Place Georges Pompidou Opening hours :
Museum and Exhibitions: 11am to 9pm, (last admissions 8pm), except Tuesdays and May 1. Phone :
Standard : +33 (0)1 44 78 12 33 (recorded message, Sundays and public holidays, and from 7.30pm) Metro/Bus :
M° Rambuteau (lines 11), M° Hôtel de Ville (lines 1 et 11) - RER Châtelet les Halles (lines A et B) - Bus: 21, 29, 38, 47, 58, 69, 70, 72, 74, 75, 76, 81, 85, 96
Centre national d'Art et de Culture Georges Pompidou - Beaubourg Museum
Pompidou Centre - Paris
The Centre Pompidou, called as well Beaubourg, was born in February 1977 to focus on all forms of modern and contemporary creation: sculpture, painting, books, cinema, video, performances, music, etc.
The Centre's activities:
- presentation of the permanent collections of the Musée national d’art moderne - Centre de création industrielle (Mnam-Cci),
- public reading space, provided by the Bibliothèque publique d’information (Bpi),
- performances (theater, dance, music), - cinema, symposia and debates, and publications.
Yves Klein - Centre Pompidou - Paris
Museum and exhibitions : from 11am to 9pm. (no ticket sales after 8pm, halls close at 8.50pm).
Night opening on Thursdays until 11pm for certain exhibitions (no ticket sales after 10pm).
The Museum & exhibitions ticket allows you to visit all current exhibitions, the Musée national d'art moderne, the Museum gallery, the Graphic art gallery, the Espace 315, the Children's gallery and the panoramic view of Paris (level 6) on the same day.
77, rue de Varenne Opening hours :
Every day except Mondays from 9.30 a.m to 5.45 p.m (April 1st-Sept.30th) and from 9.30 a.m to 4.45 p.m (Oct.1st-March 31th) Phone :
informations:01 44 18 61 10 Metro/Bus :
Metro: Varenne (ligne 13) , RER: Invalides (ligne C) , Bus: 69, 82, 87, 92
Musée Rodin Paris - Rodin Museum in Paris
Hand of God by Rodin
Bronze and marble work by Auguste Rodin (1840-1917), works by Camille Claudel, Van Gogh, Monet, Renoir etc. Large sculpture in the garden.
As a Public Administrative Establishment under the aegis of the Ministry of Culture, the Musée Rodin is endowed with a legal personality and is independent with regard to its income and expenditure.
With an average of 500,000 visitors a year, it is one of the most popular museums in France, coming after the Louvre, Versailles and the Musée d’Orsay, but ahead of the Orangerie and the Picasso museum.
Picture of Auguste Rodin
This obviously reflects the renown and notoriety of Rodin’s work. It also reflects the special charm of the site and its grounds, the whole southern part of which was remodelled in 1993, but also of the building housing the Master’s works and collections. Everything comes from Rodin, including the chairs, armchairs or sofas where visitors are free to sit down. The Musée Rodin does not set out to reconstitute a period, which would in any case be impossible, but it offers the unique charm of an artist’s home where it is pleasant to stroll at leisure.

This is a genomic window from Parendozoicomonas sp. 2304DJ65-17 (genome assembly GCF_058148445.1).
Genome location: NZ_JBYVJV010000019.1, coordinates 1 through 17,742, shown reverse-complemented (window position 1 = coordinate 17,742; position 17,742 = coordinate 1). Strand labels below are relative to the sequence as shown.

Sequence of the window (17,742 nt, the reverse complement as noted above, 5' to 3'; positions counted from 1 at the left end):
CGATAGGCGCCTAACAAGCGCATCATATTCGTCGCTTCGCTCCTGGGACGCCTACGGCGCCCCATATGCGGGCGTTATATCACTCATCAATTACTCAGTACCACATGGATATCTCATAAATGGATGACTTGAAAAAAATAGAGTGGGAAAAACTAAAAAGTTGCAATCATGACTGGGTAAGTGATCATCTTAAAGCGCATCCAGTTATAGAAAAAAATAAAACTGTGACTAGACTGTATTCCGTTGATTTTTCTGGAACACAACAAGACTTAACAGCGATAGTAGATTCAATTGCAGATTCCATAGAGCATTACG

The Cafeteria opening hours:
9.30 a.m. to 6.30 p.m., from 1 April to 30 September
9.30 a.m. to 4.30 p.m., from 1 October to 31 March Tel: 01 45 50 42 34
13, avenue du Président-Wilson Opening hours :
Open: daily (except Monday), noon-midnight /// In 2011, during the renovation, the exhibitions continue and are open from noon to 9 pm. Phone :
01 47 23 54 01 Metro/Bus :
Métro: Alma-Marceau or Iéna
Palais de Tokyo - Paris
Palais de Tokyo - Paris
The Palais de Tokyo, an art deco building that dates from 1937, reopened in 2001 after new interior design by french architects Anne Lacaton & Jean-Philippe Vassal who selected rough and ready style (concrete floor, wall and roof).
Today the most creative and fun museum in Paris, the olny one to be open till midnight. The Palais de Tokyo, which is right next door to the Musée d'Art Moderne at the Trocadero, has opened as a showcase for contemporary art. The idea is to have no permanent collections, but to let experimental artists have somewhere in central Paris to express themselves, hence an opening full of “installation” and “interactive” art.
There is no permanent collection; instead, dynamic temporary exhibits spread over a large, open space that's reminiscent of a construction site, with a trailer for a ticket booth.
We appreciate the self- service restaurant (great when it’s sunny you can have a meal outside the building), Tokyo Eat the inside restaurant whit great food, the Library – one of the best concerning modern art in Paris...
"Vernissage" every first Thursday of the month… do not miss..
11, avenue du Président Wilson Opening hours :
Open Tuesday to Sunday from 10am to 6pm. Late opening on Thursdays until 10pm (exhibitions only). Phone :
01 53 67 40 00 Metro/Bus :